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Two screening tests can help prevent cervical cancer. The Pap test looks for cell changes on the cervix that might become cervical cancer if they are not treated, and the human papillomavirus (HPV) test looks for the virus that can cause these cell changes. HPV vaccines can protect against the types of HPV that cause most cervical cancers. The most important things you can do to help prevent cervical cancer are to get vaccinated against HPV, have regular screening tests, and go back to the doctor if your screening test results are not normal.
- If you’re 21 to 29 years old, you should start getting Pap tests at age 21. If your test result is normal, you can wait three years to be tested again.
- If you’re 30 years old or older, you have three options: you can get a Pap test only, an HPV test only, or both an HPV and a Pap test together. If your test results are normal, you can wait three years to be tested again if you had a Pap test only, or five years to be tested again if you had an HPV test only or both an HPV test and a Pap test together.
- If your test results are not normal, talk to your doctor. Cervical cancer is highly curable when found and treated early.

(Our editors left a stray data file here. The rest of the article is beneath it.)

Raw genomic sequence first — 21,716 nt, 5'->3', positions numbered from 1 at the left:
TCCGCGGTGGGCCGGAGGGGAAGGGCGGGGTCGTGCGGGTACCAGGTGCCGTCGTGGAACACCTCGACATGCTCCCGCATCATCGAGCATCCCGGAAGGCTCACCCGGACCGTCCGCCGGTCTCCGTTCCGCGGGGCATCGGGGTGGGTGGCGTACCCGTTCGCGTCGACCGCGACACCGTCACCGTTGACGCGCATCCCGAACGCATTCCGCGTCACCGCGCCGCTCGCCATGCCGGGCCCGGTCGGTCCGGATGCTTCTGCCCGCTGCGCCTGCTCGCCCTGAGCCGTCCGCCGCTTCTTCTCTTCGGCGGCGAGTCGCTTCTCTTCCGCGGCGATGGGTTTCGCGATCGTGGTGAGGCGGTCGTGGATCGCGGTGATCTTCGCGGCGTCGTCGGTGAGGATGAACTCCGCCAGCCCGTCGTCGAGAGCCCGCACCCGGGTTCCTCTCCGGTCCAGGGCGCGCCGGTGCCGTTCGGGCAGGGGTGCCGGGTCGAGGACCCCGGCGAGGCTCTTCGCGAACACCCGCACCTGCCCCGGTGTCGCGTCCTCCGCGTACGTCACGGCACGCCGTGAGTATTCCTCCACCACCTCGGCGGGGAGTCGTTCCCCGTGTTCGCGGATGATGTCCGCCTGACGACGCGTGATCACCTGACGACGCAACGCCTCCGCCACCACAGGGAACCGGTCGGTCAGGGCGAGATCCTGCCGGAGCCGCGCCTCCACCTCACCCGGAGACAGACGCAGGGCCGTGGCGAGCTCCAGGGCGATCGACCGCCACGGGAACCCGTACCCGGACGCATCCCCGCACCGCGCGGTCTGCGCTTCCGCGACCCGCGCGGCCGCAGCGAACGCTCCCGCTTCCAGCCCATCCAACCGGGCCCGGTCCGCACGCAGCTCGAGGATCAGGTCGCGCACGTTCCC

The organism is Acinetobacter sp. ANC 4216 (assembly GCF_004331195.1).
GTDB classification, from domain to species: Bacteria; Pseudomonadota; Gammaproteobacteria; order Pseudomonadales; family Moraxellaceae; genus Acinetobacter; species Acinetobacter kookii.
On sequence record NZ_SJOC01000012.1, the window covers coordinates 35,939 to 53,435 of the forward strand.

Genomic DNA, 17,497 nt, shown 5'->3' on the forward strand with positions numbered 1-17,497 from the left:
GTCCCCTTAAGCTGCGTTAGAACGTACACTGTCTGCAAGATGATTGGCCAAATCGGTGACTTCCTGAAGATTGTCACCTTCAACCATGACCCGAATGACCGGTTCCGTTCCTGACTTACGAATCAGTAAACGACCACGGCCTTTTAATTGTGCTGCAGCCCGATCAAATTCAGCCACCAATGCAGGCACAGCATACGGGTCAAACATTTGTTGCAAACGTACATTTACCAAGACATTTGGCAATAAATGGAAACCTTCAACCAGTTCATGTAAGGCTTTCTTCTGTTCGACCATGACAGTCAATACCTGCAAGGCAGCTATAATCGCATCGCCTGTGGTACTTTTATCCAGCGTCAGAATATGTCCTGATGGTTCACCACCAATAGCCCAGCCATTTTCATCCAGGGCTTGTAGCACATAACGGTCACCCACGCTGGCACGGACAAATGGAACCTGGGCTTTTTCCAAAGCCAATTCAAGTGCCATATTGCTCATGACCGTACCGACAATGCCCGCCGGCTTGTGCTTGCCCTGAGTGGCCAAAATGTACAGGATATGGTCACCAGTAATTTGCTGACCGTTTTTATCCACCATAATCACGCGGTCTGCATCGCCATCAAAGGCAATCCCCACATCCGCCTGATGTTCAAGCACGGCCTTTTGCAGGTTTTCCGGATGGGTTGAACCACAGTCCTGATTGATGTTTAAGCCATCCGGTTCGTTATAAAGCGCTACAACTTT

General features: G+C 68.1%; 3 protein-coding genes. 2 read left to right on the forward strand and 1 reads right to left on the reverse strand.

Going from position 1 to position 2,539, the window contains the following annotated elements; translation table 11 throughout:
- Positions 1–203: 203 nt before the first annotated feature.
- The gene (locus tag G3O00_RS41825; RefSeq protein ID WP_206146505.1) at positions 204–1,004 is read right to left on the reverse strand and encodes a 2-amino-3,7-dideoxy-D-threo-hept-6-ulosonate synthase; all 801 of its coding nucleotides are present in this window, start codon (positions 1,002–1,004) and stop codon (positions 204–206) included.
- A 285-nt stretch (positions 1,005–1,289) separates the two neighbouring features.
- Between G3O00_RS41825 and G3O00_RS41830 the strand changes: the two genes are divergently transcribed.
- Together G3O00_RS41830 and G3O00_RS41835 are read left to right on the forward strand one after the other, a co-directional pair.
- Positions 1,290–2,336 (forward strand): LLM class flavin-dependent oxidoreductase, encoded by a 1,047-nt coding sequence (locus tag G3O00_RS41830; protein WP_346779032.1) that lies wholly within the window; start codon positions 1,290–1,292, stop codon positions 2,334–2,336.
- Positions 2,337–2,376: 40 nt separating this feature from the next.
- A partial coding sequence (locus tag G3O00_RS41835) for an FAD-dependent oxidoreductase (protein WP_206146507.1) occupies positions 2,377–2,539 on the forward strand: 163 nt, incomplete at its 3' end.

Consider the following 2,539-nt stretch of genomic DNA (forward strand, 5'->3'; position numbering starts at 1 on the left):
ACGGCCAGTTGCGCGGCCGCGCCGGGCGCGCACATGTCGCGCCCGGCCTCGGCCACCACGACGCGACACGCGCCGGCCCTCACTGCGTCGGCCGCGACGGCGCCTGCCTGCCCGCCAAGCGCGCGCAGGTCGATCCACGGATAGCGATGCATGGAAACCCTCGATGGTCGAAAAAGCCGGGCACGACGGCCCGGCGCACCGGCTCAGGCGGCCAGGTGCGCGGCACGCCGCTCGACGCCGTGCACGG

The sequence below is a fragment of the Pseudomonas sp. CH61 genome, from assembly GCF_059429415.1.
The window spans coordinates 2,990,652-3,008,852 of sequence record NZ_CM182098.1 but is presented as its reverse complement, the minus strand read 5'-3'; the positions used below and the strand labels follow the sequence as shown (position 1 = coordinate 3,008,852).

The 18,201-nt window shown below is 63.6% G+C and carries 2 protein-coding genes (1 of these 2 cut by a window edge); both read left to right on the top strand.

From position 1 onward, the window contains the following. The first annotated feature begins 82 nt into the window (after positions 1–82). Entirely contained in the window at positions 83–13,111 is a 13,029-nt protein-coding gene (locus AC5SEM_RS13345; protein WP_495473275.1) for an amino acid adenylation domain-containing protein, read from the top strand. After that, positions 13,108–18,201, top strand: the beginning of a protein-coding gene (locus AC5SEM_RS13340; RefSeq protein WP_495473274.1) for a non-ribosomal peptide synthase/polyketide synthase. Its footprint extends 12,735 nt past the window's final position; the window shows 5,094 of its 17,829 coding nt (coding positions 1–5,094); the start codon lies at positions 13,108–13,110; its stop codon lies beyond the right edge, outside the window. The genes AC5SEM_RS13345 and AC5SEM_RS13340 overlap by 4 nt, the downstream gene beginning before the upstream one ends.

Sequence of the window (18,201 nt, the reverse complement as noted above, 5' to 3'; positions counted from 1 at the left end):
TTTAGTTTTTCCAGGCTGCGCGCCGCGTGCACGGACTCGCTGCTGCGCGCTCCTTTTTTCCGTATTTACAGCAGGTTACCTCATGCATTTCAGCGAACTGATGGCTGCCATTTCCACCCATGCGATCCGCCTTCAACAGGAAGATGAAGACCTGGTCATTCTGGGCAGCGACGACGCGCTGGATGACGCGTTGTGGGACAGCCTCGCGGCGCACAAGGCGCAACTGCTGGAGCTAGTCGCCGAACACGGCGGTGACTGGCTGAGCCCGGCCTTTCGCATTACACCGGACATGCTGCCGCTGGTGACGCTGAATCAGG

- HPV is the main cause of cervical cancer. Get kids vaccinated against HPV at age 11 to 12 to help prevent cervical and other kinds of cancer. HPV vaccine also is recommended for everyone through age 26 years, if they are not vaccinated already.
- Early cervical cancer may not cause symptoms. Advanced cervical cancer may cause abnormal vaginal bleeding or discharge.
HPV vaccination is recommended for preteens aged 11 to 12 years, but can be given starting at age 9. HPV vaccine also is recommended for everyone through age 26 years, if they are not vaccinated already. HPV vaccination is not recommended for everyone older than age 26 years. However, some adults age 27 through 45 years who are not already vaccinated may decide to get the HPV vaccine after speaking with their doctor.
The Pap test looks for abnormal cells on your cervix, so they can be treated before they turn into cancer. Women should start getting Pap tests at age 21. The HPV test looks for the virus that can cause these abnormal cells. Women who are 30 years old or older can get a Pap test only, an HPV test only, or both tests together.
- The most important thing you can do to help prevent cervical cancer is to get screened regularly.
- Get the HPV vaccine if you are in the age group for which it is recommended.
- Don’t smoke.
- Use condoms during sex.